Setting Prisoners Free
A day in jail
by Tina Galeana –
AT THE HEART OF THE ARMY…people are touching lives. Serving quietly, faithfully and prayerfully, these officers, employees, and volunteers take to heart the programs they administer. The West’s Extension Studies Bureau Prison Ministry is a case in point.
Established more than 40 years ago, the program offers correspondence Bible studies about salvation, discipleship, the life and teachings of Christ and select biblical books in English and Spanish. A team of volunteers from corps, other churches, and staff grade the completed lessons and respond to biblical questions.
Under the direction of Captain Faye Nishimura, the program has grown to more than 8,000 students (active/inactive). They minister to both men and women in 440 correctional institutions throughout the Western Territory’s 13 states. Approximately 1,000 students are Spanish speaking and 7,000 English.
With a staff of four and the help of 40 volunteers (25 for English and 15 for Spanish lessons), more than 30,000 lessons were graded last year. Most of these volunteers work at home and some in the office.
Prayer, said Nishimura, is a big part of the program’s success. “We pray daily for the students. We are a strong prayer team and we have had prayers galore answered.”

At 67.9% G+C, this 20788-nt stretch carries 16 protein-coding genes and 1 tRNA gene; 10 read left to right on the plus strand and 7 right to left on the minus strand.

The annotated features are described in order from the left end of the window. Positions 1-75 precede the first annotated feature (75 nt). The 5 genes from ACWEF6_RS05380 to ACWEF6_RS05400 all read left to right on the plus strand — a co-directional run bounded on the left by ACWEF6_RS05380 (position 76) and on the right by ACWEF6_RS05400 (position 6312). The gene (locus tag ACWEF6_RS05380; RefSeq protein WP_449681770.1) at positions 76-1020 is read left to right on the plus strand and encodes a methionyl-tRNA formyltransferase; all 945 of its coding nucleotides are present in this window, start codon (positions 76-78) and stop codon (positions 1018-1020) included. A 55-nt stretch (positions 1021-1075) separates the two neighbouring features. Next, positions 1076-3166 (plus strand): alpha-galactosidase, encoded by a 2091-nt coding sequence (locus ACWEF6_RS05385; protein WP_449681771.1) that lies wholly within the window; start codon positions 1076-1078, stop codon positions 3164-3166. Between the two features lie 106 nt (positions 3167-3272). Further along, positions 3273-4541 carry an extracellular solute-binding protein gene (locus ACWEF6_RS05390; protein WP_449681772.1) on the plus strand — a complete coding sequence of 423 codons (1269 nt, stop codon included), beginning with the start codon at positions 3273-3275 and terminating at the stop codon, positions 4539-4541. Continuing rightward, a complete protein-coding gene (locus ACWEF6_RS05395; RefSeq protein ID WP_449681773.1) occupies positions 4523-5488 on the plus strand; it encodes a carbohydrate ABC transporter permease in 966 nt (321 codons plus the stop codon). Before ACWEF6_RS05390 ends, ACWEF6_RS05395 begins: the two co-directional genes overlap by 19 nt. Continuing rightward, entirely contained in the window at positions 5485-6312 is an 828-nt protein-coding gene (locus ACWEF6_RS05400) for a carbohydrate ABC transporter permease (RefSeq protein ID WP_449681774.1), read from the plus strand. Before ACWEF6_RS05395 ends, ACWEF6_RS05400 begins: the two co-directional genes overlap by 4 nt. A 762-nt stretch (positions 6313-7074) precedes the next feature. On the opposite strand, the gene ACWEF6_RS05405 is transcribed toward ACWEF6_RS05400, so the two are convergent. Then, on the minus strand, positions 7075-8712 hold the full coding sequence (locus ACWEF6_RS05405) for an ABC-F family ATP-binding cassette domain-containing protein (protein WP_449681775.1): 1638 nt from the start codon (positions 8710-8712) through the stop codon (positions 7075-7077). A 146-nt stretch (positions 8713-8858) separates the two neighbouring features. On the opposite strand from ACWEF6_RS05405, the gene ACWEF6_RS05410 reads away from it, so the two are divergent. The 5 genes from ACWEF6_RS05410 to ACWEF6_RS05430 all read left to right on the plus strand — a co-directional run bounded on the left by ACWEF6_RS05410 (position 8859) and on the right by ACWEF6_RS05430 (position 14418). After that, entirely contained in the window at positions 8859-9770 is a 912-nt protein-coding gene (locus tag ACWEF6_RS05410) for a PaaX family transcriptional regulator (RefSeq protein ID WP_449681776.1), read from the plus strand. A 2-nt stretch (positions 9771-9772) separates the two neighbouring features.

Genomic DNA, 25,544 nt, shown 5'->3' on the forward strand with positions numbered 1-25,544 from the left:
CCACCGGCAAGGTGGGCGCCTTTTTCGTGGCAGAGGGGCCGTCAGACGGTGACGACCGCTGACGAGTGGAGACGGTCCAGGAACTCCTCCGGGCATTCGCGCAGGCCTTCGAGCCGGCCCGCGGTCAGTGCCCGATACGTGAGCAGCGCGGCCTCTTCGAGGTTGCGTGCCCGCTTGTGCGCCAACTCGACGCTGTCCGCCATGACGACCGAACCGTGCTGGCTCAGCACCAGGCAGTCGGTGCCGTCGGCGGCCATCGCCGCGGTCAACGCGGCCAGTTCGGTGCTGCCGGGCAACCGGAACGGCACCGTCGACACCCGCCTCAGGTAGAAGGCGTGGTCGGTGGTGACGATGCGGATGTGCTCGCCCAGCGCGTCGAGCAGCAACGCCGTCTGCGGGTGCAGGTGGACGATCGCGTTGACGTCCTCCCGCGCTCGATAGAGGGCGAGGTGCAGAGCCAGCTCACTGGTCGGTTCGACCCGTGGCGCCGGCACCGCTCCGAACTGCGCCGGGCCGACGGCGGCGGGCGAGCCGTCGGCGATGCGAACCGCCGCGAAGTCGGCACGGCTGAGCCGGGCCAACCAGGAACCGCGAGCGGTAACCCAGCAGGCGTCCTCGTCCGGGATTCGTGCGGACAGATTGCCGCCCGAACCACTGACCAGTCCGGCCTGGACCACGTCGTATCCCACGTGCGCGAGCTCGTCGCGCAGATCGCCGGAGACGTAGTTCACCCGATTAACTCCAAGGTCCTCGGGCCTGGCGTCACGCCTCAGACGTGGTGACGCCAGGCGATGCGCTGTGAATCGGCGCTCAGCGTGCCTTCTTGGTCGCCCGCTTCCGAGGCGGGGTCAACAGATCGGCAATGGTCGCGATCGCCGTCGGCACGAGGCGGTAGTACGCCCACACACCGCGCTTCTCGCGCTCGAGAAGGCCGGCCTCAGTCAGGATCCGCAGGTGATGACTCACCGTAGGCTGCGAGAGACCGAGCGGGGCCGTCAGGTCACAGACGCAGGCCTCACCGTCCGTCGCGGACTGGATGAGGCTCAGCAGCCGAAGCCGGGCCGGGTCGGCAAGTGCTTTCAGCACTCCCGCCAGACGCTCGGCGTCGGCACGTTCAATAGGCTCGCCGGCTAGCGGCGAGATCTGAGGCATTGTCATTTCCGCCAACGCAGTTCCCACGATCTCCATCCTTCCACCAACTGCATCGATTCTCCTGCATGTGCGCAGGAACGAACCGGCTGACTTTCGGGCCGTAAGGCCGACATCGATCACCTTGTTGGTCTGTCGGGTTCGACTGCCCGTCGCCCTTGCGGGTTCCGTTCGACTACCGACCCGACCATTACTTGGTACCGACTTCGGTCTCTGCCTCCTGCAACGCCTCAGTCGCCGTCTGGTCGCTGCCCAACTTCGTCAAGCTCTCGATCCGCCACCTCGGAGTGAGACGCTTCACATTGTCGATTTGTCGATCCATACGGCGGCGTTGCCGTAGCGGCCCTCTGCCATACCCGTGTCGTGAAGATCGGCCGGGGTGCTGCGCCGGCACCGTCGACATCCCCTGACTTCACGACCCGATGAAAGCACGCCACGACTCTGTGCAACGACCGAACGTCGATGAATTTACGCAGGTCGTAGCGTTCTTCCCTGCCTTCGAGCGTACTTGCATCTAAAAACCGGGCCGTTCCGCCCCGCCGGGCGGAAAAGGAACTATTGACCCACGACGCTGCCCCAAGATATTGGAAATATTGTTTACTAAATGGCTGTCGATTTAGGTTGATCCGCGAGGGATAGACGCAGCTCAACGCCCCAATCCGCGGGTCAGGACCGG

Students begin the program by requesting a pre-enrollment packet, she explained. The evaluation of “lesson one” allows graders to better advise student needs for completing the courses successfully.
Remaining lessons are sent to volunteers for grading. They record constructive comments to help students gain a better understanding of the material and receive spiritual guidance.
Students receive certificates for each satisfactorily completed course. When they have completed the basic series, they are presented with final certificates and Bibles in recognition of achievement. If they would like to proceed to the advanced courses they may do so with a minimum grade of 70 percent. Many students complete their studies after they have been released.
The staff members provide Bibles to those who need them and send Christmas and birthday cards to each student. The birthday cards strike a deep emotional chord. Some say the Army is the only one to recognize and remember them on their special days.
Due to the personal nature of some student’s needs, individual contact is necessary. These requests are forwarded to the local area where they can be best addressed. Many express interest in becoming involved with The Salvation Army.